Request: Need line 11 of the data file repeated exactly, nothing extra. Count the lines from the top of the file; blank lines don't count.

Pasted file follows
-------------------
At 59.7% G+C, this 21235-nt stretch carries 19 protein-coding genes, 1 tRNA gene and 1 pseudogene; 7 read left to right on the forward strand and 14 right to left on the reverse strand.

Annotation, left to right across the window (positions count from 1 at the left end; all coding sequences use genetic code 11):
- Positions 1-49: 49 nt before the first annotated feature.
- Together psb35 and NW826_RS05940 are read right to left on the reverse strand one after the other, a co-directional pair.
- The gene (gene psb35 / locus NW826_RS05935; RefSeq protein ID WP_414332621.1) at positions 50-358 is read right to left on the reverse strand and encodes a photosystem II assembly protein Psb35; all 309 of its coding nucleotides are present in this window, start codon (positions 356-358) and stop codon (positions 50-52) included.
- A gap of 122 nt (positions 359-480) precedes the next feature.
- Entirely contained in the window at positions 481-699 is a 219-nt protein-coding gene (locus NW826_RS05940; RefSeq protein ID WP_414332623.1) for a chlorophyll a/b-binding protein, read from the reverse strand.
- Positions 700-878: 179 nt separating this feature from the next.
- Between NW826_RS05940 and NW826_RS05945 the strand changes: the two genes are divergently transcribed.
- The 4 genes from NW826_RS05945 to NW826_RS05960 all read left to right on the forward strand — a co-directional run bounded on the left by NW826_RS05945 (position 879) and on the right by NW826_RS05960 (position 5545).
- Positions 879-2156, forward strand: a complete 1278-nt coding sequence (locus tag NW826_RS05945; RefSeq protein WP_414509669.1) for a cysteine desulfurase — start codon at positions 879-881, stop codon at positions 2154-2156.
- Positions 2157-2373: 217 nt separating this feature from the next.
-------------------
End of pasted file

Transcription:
- Positions 879-2156, forward strand: a complete 1278-nt coding sequence (locus tag NW826_RS05945; RefSeq protein WP_414509669.1) for a cysteine desulfurase — start codon at positions 879-881, stop codon at positions 2154-2156.